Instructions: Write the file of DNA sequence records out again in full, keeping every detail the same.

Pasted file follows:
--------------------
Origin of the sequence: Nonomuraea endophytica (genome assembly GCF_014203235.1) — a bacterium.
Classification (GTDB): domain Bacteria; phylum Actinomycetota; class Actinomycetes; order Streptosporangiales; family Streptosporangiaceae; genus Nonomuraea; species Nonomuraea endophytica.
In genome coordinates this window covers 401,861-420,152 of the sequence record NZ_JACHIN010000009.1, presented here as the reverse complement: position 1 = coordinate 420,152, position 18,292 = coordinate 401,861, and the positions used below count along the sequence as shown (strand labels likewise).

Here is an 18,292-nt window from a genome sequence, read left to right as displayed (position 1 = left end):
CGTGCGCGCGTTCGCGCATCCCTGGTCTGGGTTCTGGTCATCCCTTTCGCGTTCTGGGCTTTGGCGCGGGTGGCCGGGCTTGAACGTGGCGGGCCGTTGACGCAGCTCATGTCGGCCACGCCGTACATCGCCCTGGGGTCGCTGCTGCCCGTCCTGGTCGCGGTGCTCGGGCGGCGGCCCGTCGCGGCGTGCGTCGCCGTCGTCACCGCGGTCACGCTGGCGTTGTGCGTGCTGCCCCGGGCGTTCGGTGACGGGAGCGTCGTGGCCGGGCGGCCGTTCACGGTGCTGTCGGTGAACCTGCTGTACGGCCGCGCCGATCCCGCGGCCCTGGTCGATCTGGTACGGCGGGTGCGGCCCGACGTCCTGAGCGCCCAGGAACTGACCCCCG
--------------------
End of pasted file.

Origin of the sequence: Nonomuraea endophytica (genome assembly GCF_014203235.1) — a bacterium.
Classification (GTDB): domain Bacteria; phylum Actinomycetota; class Actinomycetes; order Streptosporangiales; family Streptosporangiaceae; genus Nonomuraea; species Nonomuraea endophytica.
In genome coordinates this window covers 401,861-420,152 of the sequence record NZ_JACHIN010000009.1, presented here as the reverse complement: position 1 = coordinate 420,152, position 18,292 = coordinate 401,861, and the positions used below count along the sequence as shown (strand labels likewise).

Here is an 18,292-nt window from a genome sequence, read left to right as displayed (position 1 = left end):
CGTGCGCGCGTTCGCGCATCCCTGGTCTGGGTTCTGGTCATCCCTTTCGCGTTCTGGGCTTTGGCGCGGGTGGCCGGGCTTGAACGTGGCGGGCCGTTGACGCAGCTCATGTCGGCCACGCCGTACATCGCCCTGGGGTCGCTGCTGCCCGTCCTGGTCGCGGTGCTCGGGCGGCGGCCCGTCGCGGCGTGCGTCGCCGTCGTCACCGCGGTCACGCTGGCGTTGTGCGTGCTGCCCCGGGCGTTCGGTGACGGGAGCGTCGTGGCCGGGCGGCCGTTCACGGTGCTGTCGGTGAACCTGCTGTACGGCCGCGCCGATCCCGCGGCCCTGGTCGATCTGGTACGGCGGGTGCGGCCCGACGTCCTGAGCGCCCAGGAACTGACCCCCG